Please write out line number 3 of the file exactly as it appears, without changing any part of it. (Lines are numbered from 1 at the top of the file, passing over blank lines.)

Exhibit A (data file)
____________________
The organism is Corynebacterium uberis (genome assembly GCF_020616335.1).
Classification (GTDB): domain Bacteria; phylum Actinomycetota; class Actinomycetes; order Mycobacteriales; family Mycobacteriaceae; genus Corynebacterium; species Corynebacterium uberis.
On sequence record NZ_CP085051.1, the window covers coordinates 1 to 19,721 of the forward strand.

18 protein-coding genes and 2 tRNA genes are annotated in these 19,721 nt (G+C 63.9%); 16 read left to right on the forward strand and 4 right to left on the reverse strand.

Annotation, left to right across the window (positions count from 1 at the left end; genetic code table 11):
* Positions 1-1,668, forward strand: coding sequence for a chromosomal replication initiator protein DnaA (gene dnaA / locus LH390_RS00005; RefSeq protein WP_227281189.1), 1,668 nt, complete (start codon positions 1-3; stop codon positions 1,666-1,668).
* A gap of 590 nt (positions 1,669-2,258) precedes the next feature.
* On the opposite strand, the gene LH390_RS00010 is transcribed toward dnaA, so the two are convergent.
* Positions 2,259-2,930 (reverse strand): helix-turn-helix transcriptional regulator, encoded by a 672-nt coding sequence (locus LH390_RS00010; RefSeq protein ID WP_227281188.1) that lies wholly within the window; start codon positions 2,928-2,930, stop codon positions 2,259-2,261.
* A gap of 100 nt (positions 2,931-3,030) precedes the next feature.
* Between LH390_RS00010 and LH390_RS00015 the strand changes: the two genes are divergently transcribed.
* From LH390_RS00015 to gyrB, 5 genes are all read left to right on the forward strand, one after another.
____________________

On sequence record NZ_CP085051.1, the window covers coordinates 1 to 19,721 of the forward strand.